A Sign In The Sky
Dating the League of the Haudenosaunee

by Barbara A. Mann and Jerry L. Fields

Special thanks to Barb and Jerry (no, not my aunt and uncle, a different Barb and Jerry!) for allowing the Wampum Chronicles to provide a permanent home in cyberspace to this important research.

Anyone up for a big fight need only mention to an Iroquois the dates offered by western scholars for the founding of the Rotinonshón:ni (Haudenosaunee) League. In the main, western historians posit two possible inception times: one post- and one pre-contact. The post-contact "date" has been vague, falling "somewhere" in the mid-sixteenth century until quite recently, when Dean Snow ably associated it with a 1536 eclipse. The pre-contact date is barely so, occurring only a generation before contact in the year 1451, also as fixed by an eclipse. In 1982, historian Bruce Johansen nudged discussion back another four hundred years, citing Haudenosaunee "Keepers," or oral historians, who have always maintained the absolute antiquity of the League. Based on both western and Native sources, the authors will show that the Keepers have been correct all along: the Haudenosaunee League was founded on the pleasant afternoon of August 31, 1142.


Since the mid-sixteenth century is favored by conservative scholars who have mainly guided discussion to date, an examination of the mid-sixteenth century claim is necessary. Except for Snow’s rather precise 1536 eclipse which will be taken up separately in our eclipse discussion below, the evidence for dating the League to the mid-sixteenth century is all fairly speculative, relating especially to pottery (which is never mentioned in tradition) or to the palisades (which are mentioned in tradition).

Until conservative scholars can present some basis for their connection between pottery and the traditions of the League, it cannot be considered as "evidence" of the League. A connection does, however, exist with the palisades, leading advocates of the mid-sixteenth century date to cite European reports of the construction of Iroquois palisades in the mid-sixteenth century, uncritically identifying them as the palisades of League tradition. Yet, the sixteenth-century palisades simply do not comport with traditions of the League. The era of the League culminated in the Great Law, or Constitution of the Five Nations; i.e., it resulted in the blossoming of Haudenosaunee culture. Logically, then, the right palisade era marks the dawning, not the impending destruction, of Iroquois culture--a condition that is simply not met in the mid-sixteenth century, for Euro-contact resulted in the disruption of Haudenosaunee culture. Thus, conclusions have been too hastily drawn from reasoning that is illogical, using a scope that is partial. A proper inquiry must widen to include an earlier era that also witnessed the burgeoning of palisades. It fell in the twelfth century.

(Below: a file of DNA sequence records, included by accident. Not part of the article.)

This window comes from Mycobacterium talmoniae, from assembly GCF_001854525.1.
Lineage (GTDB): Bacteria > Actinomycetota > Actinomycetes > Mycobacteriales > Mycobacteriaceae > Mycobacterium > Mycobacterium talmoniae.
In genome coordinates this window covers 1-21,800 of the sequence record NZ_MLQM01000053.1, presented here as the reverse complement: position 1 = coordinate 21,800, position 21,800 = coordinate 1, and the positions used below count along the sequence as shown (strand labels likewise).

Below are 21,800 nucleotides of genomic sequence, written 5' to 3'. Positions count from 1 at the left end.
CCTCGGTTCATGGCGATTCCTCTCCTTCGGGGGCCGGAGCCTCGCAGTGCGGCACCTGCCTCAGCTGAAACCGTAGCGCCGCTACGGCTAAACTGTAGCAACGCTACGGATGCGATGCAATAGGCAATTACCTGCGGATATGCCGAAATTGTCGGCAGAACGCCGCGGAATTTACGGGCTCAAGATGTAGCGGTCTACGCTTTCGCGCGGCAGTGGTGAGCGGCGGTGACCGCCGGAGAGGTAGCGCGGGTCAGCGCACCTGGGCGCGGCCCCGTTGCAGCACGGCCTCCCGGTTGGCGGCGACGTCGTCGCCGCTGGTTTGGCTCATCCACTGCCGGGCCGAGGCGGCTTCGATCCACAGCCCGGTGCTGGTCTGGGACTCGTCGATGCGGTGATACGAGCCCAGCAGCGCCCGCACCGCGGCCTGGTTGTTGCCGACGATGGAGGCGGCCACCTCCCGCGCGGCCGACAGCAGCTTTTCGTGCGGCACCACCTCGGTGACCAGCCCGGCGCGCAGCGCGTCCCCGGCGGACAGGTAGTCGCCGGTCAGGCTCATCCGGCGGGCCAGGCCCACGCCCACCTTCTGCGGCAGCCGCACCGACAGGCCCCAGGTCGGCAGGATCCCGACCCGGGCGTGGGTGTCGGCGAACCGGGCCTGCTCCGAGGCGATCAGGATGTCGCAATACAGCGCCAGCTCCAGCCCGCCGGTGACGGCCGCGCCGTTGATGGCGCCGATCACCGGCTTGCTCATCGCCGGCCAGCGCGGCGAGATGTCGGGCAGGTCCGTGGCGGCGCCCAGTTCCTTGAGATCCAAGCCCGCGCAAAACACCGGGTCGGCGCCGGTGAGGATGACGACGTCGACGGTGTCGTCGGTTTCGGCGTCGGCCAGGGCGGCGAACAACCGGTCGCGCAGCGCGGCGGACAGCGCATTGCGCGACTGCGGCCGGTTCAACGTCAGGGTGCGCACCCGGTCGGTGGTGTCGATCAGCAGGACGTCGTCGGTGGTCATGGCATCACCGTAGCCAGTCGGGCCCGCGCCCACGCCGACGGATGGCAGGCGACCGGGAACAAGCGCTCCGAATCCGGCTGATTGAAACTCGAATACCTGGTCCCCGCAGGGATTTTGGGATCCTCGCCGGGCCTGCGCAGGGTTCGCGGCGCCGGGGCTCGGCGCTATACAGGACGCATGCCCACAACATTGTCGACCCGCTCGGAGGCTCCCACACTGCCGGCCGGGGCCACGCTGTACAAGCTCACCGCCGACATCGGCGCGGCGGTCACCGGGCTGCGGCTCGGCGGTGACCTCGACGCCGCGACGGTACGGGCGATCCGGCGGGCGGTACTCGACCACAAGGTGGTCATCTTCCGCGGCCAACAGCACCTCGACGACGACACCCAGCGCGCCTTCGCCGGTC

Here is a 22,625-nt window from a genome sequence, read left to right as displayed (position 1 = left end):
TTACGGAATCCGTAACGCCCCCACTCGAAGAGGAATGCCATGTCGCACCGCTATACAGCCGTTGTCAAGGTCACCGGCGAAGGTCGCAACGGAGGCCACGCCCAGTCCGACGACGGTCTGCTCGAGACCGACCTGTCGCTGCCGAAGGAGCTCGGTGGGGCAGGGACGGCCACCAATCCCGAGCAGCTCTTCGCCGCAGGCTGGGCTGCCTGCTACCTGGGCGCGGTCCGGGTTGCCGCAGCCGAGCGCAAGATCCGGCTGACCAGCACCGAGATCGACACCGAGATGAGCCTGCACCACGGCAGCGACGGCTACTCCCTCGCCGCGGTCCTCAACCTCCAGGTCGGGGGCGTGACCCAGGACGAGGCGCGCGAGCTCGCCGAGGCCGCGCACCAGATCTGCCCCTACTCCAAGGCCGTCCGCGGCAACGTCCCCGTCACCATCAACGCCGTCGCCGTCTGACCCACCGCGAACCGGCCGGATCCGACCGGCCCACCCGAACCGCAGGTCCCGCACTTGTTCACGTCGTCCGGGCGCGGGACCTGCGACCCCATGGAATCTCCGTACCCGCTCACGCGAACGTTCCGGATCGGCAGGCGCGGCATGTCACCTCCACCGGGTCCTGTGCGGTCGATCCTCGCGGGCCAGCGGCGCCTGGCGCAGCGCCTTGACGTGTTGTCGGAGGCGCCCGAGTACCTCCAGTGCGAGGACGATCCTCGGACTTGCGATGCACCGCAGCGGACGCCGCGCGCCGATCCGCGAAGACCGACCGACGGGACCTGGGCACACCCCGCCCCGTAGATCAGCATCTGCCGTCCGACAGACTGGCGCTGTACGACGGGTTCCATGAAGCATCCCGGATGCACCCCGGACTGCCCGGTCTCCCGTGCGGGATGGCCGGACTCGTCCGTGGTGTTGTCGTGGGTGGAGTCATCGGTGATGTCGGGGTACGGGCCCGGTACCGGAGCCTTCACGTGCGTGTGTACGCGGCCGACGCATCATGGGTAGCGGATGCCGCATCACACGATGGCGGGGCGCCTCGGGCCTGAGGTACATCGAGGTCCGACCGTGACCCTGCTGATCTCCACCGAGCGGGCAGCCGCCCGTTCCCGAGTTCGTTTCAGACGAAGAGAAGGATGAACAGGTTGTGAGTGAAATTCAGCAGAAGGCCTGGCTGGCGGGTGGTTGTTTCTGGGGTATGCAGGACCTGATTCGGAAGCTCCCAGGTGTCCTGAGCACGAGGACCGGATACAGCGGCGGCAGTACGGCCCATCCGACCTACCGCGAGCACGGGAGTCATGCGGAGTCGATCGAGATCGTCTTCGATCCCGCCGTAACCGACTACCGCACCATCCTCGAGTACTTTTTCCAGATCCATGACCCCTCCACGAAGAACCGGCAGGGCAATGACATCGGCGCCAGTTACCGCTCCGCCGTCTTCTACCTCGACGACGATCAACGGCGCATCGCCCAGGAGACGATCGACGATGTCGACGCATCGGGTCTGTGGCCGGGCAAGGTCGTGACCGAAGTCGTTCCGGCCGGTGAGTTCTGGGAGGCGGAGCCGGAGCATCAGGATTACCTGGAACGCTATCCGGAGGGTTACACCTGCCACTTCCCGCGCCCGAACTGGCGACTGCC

Dating the Palisades

Since all authorities agree that the League was founded specifically to end warfare, evidence of internecine Iroquois strife is crucial to any attempt at dating the League. Palisades--log fortifications defensively encircling the outer perimeter of a town--are clear evidence of anxiety over safety. Thus, anthropologists and historians who promote a mid-sixteenth century date eagerly cite elaborate palisades appearing circa 1550, while studiously ignoring much earlier palisades, half a millennia before. In fact, there were two periods in which palisades flowered, both of which must be considered in dating the League. (Although there was never actually a hiatus in palisade building since their use started circa 800, two major periods of palisade activity stand out. For convenience of discussion only, we have dubbed them "eras.")

The first era occurred from 800 to 1300 of the Common Era (C.E.). In 1968, archeologist William C. Noble dated the Iroquois palisade era as beginning circa 1000 C. E. In 1977, David M. Stothers refined this data at the Princess Point site in Ontario, Canada, where he found the first known palisades, dating circa 800 C.E. These findings have never been challenged or superseded. In New York proper, archeologists William Ritchie, Robert Funk, Mary Ann Palmer Niemczycki, Susan Prezzano and Vincas Steponaitis have all done significant work on the Owasco period, which is clearly identified with palisades between 1000 and 1300 C.E. In her article on the theoretical basis of the League, Marie-Laure Pilette specifically speaks of these findings of New York palisades as occurring "upwards of 1150" C.E. ("vers 1150").

Because there is, however, evidence of continued hostilities after 1150, historians have rather naively assumed that the Pax Iroquoia could not yet have been established, which is something like insisting that the United Nations cannot exist because there is still fighting in Europe. Political reality was never so simple. Even after the League was formed, old rivals still surrounded the Haudenosaunee on all sides: the Ojibway, Abenakis, Adirondaks, Montagnais, Mahicans, Lenni Lenapes, and the slur-called "Huron," just to name the nations of primary concern. Indeed, it was the constant danger from other Native Americans that spurred the evolution of the Iroquois theory of expansionism as a peace process. Thus the ratification of the Great Law by the Five Nations did not obviate, it merely reduced, the need for defensive palisades.